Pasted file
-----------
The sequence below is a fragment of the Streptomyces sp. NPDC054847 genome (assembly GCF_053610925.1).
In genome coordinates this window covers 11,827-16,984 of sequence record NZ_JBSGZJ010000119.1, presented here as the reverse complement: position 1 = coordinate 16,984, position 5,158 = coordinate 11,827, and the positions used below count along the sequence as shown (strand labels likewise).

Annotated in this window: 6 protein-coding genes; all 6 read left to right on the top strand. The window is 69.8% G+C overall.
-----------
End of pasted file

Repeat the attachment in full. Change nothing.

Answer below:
The sequence below is a fragment of the Streptomyces sp. NPDC054847 genome (assembly GCF_053610925.1).
In genome coordinates this window covers 11,827-16,984 of sequence record NZ_JBSGZJ010000119.1, presented here as the reverse complement: position 1 = coordinate 16,984, position 5,158 = coordinate 11,827, and the positions used below count along the sequence as shown (strand labels likewise).

Annotated in this window: 6 protein-coding genes; all 6 read left to right on the top strand. The window is 69.8% G+C overall.